But there was another piece of it too, which was that I was trying to build a practice and I was trying to build a stable of clients, and when you work for someone else, you have to operate based on the structure they’ve set up for their firm. And I was finding it a little bit more difficult than you might have thought, to build my business in a way that I wanted to do. So just by way of example, I had an opportunity to take on one case with a very, very large organization, and in order to give me the case, they were trying to negotiate my rates down pretty low. And I was willing to do it because I thought, “This is an investment in the future. If I do well, on this case, I’ll have this client.” And the firm I was working for, at the time wasn’t willing to do that. And that was sort of, to me the trigger to say, “Let’s do this.”

And the only difficult part about that decision really was trying to map out what my income might be, and how to plan for that, and whether we could live just on Trevor’s salary, which we were able to do—we sort of pretended I wasn’t working, and just took the time to let me build the business, and I’ve never, ever regretted it for one minute. It has been—it was the best decision I’ve ever made professionally.

I made it almost on gut instinct, I will say, because I know, we’re talking about how did you come to this decision? Almost every career decision I’ve made has been made on gut instinct, and it was always the right decision. Not to say that they all were perfect and rainbows and unicorns, but I’ve never regretted a single one. And this is the one I certainly don’t regret—I am so glad I launched out on my own.

And for those who might be contemplating making a similar change in their own sort of careers. Was there anything that took you by surprise that you really didn’t expect in that first couple of years out on your own?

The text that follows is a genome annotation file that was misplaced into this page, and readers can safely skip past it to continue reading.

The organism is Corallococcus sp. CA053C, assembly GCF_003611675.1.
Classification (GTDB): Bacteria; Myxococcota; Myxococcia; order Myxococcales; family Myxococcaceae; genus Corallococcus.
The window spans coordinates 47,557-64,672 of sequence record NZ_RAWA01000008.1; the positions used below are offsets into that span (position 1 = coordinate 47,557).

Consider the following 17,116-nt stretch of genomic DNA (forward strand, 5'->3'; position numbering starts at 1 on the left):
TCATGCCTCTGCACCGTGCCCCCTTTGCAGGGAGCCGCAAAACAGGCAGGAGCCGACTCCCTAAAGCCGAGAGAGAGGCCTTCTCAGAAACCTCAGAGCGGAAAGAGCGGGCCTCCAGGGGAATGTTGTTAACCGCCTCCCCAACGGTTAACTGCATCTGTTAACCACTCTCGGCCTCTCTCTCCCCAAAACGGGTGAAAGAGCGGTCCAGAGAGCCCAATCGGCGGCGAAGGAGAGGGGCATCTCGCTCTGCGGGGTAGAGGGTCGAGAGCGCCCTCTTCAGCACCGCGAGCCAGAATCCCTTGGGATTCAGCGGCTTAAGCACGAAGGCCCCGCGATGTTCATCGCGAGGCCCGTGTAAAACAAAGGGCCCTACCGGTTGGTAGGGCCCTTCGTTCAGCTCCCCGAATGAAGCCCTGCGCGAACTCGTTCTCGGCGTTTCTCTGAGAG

What took me by surprise was how quickly my business grew.

That’s a nice surprise!

It was a really nice surprise. I was fortunate. And I actually have been fortunate over most of the time on my own, to not have to do a lot of marketing. The business just grew sort of through referrals, getting to know people—I have this habit of developing really good relationships with opposing counsel, who then become friends and sources of referrals. And so it struck me over the first couple of years that I never had to do a moment’s marketing or pounding the pavement or—

Well, let me—you were doing marketing when you’re having those conversations with opposing counsel.

I suppose that’s true. I didn’t—

Yeah, you’re not giving yourself enough credit!

You know, as much as my partner, Barry Kaplan says, “It doesn’t hurt to be nice to people.” And that, whether you call it intentional or unintentional, that was your marketing strategy. Did that carry through from all your previous positions in the other firms? Did you get some business from people that you connected with in the firms that you’d worked with before you went out on your own?

Absolutely, yes.

So I think the lesson for anybody who’s considering going out on their own is, you’ve had the opportunity to market from the first time you start working.

Yes, it’s all relationships. That’s how I’ve built my business is through relationships, for sure.

Were there any big decisions you made in that first few years of the business that you would have made a different decision now that you have the perspective of X number of years on your own, Tracey?

I want to say yes, but nothing specific is coming to mind. The only thing is that one client I mentioned that I wanted to make the investment in, hoping it would grow. It did—enormously. It became my biggest client for many, many years. And so it—maybe not in the first few years after starting my practice, but a number of years after that, I kept saying to myself, “You’ve got too many eggs in that basket, you’ve got too many eggs in that basket.” I knew I did. intellectually, I knew I needed to diversify. But there was so much work coming from that client. It enabled me to hire three people, you know, who still work for me.

And then the time came where there was a reorganization and a merger and I did not end up with the business. So in retrospect, I would have listened to my instincts better about diversifying because it really hit me hard, but I was able to leverage other relationships and other business after going through some slow periods and things really came back—but it was scary.

It was scary, I’m sure. We had something similar to us in our New Jersey office—we had a very large client who decided to go elsewhere, and it forced us to go back to the drawing board effectively.